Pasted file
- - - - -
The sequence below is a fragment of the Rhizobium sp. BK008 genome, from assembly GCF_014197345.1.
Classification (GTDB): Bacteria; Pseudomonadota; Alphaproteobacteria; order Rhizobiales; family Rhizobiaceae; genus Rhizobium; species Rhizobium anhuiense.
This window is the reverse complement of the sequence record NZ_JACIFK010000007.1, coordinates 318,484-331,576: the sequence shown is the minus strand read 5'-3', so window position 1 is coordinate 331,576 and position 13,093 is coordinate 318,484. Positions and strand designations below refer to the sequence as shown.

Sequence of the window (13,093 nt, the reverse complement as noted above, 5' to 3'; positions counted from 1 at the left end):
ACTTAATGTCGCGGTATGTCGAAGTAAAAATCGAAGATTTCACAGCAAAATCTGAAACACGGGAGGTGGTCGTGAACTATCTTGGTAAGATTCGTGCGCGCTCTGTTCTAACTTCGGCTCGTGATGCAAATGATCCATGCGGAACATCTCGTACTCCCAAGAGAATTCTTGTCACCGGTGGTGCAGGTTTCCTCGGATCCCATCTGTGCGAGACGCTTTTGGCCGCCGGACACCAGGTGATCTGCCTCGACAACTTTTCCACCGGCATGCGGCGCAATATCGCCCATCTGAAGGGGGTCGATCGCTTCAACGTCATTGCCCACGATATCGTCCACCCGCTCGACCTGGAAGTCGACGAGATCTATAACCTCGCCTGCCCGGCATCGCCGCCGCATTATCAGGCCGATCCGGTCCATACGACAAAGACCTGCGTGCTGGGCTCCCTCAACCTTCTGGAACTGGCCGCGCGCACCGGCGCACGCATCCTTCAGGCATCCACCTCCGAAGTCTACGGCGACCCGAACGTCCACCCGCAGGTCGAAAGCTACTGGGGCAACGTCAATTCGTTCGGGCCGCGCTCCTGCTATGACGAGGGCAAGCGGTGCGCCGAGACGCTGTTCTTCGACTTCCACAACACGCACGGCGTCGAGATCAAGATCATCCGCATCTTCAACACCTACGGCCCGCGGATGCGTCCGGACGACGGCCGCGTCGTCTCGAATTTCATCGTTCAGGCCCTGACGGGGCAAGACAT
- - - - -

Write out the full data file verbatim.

The sequence below is a fragment of the Rhizobium sp. BK008 genome, from assembly GCF_014197345.1.
Classification (GTDB): Bacteria; Pseudomonadota; Alphaproteobacteria; order Rhizobiales; family Rhizobiaceae; genus Rhizobium; species Rhizobium anhuiense.
This window is the reverse complement of the sequence record NZ_JACIFK010000007.1, coordinates 318,484-331,576: the sequence shown is the minus strand read 5'-3', so window position 1 is coordinate 331,576 and position 13,093 is coordinate 318,484. Positions and strand designations below refer to the sequence as shown.

Sequence of the window (13,093 nt, the reverse complement as noted above, 5' to 3'; positions counted from 1 at the left end):
ACTTAATGTCGCGGTATGTCGAAGTAAAAATCGAAGATTTCACAGCAAAATCTGAAACACGGGAGGTGGTCGTGAACTATCTTGGTAAGATTCGTGCGCGCTCTGTTCTAACTTCGGCTCGTGATGCAAATGATCCATGCGGAACATCTCGTACTCCCAAGAGAATTCTTGTCACCGGTGGTGCAGGTTTCCTCGGATCCCATCTGTGCGAGACGCTTTTGGCCGCCGGACACCAGGTGATCTGCCTCGACAACTTTTCCACCGGCATGCGGCGCAATATCGCCCATCTGAAGGGGGTCGATCGCTTCAACGTCATTGCCCACGATATCGTCCACCCGCTCGACCTGGAAGTCGACGAGATCTATAACCTCGCCTGCCCGGCATCGCCGCCGCATTATCAGGCCGATCCGGTCCATACGACAAAGACCTGCGTGCTGGGCTCCCTCAACCTTCTGGAACTGGCCGCGCGCACCGGCGCACGCATCCTTCAGGCATCCACCTCCGAAGTCTACGGCGACCCGAACGTCCACCCGCAGGTCGAAAGCTACTGGGGCAACGTCAATTCGTTCGGGCCGCGCTCCTGCTATGACGAGGGCAAGCGGTGCGCCGAGACGCTGTTCTTCGACTTCCACAACACGCACGGCGTCGAGATCAAGATCATCCGCATCTTCAACACCTACGGCCCGCGGATGCGTCCGGACGACGGCCGCGTCGTCTCGAATTTCATCGTTCAGGCCCTGACGGGGCAAGACAT